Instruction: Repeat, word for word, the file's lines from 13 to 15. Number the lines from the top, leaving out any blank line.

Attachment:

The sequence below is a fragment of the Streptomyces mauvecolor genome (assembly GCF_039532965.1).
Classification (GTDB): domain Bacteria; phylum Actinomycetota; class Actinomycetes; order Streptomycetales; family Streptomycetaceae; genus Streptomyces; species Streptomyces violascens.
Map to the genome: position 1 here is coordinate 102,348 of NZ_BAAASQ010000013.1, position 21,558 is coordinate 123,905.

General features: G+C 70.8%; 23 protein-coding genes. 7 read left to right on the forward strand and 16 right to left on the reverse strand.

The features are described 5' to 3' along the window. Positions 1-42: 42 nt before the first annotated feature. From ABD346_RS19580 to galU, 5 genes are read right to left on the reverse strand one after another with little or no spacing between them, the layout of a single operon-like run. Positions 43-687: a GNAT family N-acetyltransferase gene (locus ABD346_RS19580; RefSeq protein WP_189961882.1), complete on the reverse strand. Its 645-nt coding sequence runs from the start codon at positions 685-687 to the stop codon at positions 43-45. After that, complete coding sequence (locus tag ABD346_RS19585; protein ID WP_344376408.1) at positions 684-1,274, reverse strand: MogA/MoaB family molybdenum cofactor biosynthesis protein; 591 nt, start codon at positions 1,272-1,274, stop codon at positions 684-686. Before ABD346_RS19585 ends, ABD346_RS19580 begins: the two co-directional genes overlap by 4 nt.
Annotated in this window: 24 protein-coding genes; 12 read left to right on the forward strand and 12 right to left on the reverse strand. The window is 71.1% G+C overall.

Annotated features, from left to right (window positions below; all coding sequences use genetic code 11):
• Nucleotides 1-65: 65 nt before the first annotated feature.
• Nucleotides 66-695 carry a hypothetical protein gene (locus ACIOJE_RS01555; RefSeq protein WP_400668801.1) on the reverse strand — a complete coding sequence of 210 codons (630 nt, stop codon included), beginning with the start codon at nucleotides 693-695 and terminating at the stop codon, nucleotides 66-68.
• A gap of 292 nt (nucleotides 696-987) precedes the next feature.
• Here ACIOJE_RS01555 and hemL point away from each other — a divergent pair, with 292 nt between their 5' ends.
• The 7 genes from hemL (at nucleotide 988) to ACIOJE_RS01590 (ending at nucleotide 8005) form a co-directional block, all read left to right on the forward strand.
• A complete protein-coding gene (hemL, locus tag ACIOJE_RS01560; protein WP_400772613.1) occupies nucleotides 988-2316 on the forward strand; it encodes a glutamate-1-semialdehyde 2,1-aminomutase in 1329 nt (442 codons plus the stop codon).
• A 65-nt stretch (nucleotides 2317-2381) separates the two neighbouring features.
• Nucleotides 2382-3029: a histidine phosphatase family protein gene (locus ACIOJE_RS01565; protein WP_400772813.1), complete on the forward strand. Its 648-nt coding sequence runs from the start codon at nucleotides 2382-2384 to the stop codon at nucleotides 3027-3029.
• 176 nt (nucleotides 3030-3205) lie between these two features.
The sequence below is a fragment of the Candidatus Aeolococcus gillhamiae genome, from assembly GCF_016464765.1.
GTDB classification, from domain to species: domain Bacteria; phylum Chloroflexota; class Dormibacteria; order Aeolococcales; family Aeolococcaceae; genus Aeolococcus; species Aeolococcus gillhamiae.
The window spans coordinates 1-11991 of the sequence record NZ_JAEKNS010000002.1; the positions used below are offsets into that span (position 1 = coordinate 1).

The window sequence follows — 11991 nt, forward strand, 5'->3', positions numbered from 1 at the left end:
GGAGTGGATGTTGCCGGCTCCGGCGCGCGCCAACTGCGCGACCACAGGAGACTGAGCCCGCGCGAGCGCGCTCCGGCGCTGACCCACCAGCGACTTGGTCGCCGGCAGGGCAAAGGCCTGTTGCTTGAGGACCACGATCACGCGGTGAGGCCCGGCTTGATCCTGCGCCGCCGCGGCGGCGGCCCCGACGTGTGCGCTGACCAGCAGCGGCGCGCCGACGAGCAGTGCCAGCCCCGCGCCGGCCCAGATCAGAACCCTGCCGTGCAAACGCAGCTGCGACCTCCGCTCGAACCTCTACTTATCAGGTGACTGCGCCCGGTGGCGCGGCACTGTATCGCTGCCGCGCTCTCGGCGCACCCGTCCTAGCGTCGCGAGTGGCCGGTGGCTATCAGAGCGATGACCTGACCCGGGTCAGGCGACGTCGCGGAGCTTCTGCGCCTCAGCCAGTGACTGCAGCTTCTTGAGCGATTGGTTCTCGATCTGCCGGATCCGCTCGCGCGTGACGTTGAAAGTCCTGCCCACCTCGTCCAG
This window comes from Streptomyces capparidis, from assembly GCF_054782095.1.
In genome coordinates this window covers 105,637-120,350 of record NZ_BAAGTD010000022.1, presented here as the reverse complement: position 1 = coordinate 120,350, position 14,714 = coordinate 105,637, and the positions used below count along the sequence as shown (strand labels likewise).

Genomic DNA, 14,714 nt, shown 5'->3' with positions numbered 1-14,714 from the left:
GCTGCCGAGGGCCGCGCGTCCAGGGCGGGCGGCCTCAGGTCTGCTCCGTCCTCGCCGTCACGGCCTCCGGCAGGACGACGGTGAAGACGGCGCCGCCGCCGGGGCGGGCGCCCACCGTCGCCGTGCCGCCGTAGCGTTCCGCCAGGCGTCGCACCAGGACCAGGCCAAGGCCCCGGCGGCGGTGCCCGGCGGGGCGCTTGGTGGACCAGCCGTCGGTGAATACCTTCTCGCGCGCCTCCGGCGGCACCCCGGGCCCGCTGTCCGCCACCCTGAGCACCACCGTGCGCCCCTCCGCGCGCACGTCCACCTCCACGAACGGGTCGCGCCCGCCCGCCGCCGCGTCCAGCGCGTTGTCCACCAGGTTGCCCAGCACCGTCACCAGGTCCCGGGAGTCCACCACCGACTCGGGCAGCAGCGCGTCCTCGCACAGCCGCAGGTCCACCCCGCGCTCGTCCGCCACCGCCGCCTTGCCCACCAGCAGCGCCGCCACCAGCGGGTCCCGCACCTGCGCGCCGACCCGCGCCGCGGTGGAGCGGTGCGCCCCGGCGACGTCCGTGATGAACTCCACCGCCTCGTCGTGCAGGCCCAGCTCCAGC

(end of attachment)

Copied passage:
• A complete protein-coding gene (hemL, locus tag ACIOJE_RS01560; protein WP_400772613.1) occupies nucleotides 988-2316 on the forward strand; it encodes a glutamate-1-semialdehyde 2,1-aminomutase in 1329 nt (442 codons plus the stop codon).
• A 65-nt stretch (nucleotides 2317-2381) separates the two neighbouring features.
• Nucleotides 2382-3029: a histidine phosphatase family protein gene (locus ACIOJE_RS01565; protein WP_400772813.1), complete on the forward strand. Its 648-nt coding sequence runs from the start codon at nucleotides 2382-2384 to the stop codon at nucleotides 3027-3029.